“Lady Liberty” Goes Geothermal!

“Lady Liberty” Goes Geothermal!

Alternative Energy has landed on Liberty Island for the first time in history. The Liberty Island Retail Pavilion located on Liberty Island adjacent to the Statue of Liberty is in the process of installing geothermal energy for their heating and air-conditioning needs.

Anthony Ganio , President of Connecticut Wells, Inc. the well drilling Contractor for the island project said,” this is a very exciting project, although Geothermal has been around for quite some time , it has now become a major consideration for all commercial, retail, industrial and government owned projects. Geothermal applications are being used for new building projects as well as rehab and upgrading of heating and air conditioning systems. The Congress and Obama Administration have passed sweeping tax credits for geothermal in commercial and residential applications. Most states have followed suit as well with additional tax credits, in Connecticut grants are also available under the “Clean Energy Fund”, and these projects will save taxpayers millions of dollars in the long run and is a clean and efficient energy source. We are proud to be doing this job and hope others will follow suit.”

Connecticut Wells, inc. has emerged as one of the top Geothermal well drilling companies in the Northeast, with a concentration in Connecticut, New York and Massachusetts. On the Liberty Island project a unique “standing column well” was used drilling down 1,550 feet. The ground water beneath Lady Liberty will be pumped at a rate of roughly 120 gallons per minute into heat pumps within the new building. The Heat pumps will pull temperature from the 55 degree water and return cold water back to the earth. In the cooling months, the system will reverse meaning the heat in the building will be sent into the water being used and returned back to the earth.

Drilling on an island can pose many obstacles. One of which is just getting heavy trucks and equipment to the drill site. With the help of barges and tug boats, this was achieved. All of the equipment was loaded in the dark and shipped over to the island before 6:00 am in order to accommodate the public access to the grounds. Once there, the drill rig was set up and the drilling began on a 1550 foot deep 10 inch diameter geothermal well. The upper part of the bore consisted of 17 feet of sands and gravel and solid bedrock was encountered at 18 feet. 10 inch steel casing was installed to a depth of 80 feet to seal off the unconsolidated materials and cemented in place. Using an air percussion hammer, the bedrock was drilled in 9 7/8 inch diameter to a depth of 260 feet. The hole was advanced in 8 inch diameter to 1150 feet and 6 inch diameter to 1550.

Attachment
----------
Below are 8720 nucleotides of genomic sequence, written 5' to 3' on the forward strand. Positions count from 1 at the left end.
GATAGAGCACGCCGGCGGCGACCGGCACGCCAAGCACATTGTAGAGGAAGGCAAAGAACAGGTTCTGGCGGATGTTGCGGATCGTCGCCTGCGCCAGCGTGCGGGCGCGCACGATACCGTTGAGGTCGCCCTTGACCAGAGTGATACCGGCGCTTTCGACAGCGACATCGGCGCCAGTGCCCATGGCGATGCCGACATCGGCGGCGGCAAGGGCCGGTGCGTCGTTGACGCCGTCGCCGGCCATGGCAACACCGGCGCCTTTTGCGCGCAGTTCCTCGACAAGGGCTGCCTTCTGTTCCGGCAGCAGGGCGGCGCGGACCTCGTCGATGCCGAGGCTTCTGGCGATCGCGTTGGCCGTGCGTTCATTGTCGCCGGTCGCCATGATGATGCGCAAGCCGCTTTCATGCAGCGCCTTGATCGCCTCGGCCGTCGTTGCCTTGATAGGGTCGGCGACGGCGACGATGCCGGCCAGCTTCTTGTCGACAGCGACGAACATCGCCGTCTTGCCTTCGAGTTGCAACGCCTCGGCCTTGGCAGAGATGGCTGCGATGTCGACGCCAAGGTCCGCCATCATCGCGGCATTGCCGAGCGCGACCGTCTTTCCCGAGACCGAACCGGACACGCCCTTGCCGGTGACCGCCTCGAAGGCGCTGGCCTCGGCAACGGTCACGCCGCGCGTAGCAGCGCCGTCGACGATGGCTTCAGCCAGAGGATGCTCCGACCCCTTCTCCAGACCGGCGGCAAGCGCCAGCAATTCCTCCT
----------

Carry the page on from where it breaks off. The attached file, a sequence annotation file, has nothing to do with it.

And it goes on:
Groundwater was encountered at depths ranging from 690 feet to 1330. To help keep the drilling rate up and the hole cleared of cuttings; an auxiliary compressor and Hurricane booster were used in addition to the air package mounted on the drill rig. From start to finish, the drilling of the well on Liberty Island took 5 working days. After the well was drilled, the tools were removed from the well bore and a 6 inch PVC Porter Shroud was installed to the bottom. This shroud acts as a separator between supply and return water within the well bore. A submersible pump was installed within the shroud and a return line installed along the outside. 120 gallons per minute of water travel from the building, down the well bore exchanging heat and enters the shroud through perforations at 1500 feet. It then flows up to the pump and circulates back to the building. This type of geothermal well is typical in commercial installations where a large system is present but the surface area will not allow for a larger well field. Most commercial systems will use a standing column well. Another option when choosing geothermal is a closed loop well system. This is similar to constructing a radiator in the earth below your home or school using closed loops in the wells. Which ever system suits your needs or if you’re unsure which system is right for your application, feel free to contact CT. Wells Inc. at 1-800-344-7989 or visit us on-line at connecticutwells.com.

“The good news for homeowners and normal commercial applications used for school projects, commercial buildings and retro fits of cooling and hearing systems is that you only have to drill about 500 ft. which is not very costly and economically feasible, especially with all the new incentives being offered. “ said Anthony Ganio.

Geothermal heating and cooling are a “green energy” which uses the earth as a heat source and absorbs and dispenses heat using thermal contact. A series of pipes, commonly called a “loop”, carry water that is used to connect the system’s geothermal heat pump to the earth.”Geothermal is a LEED Certified Renewable Energy Source” that will reduce greenhouse gas and there are no site emissions. According to the E.P.A. – Geothermal is the most energy efficient, environmentally clean, and cost effective space controlling system available.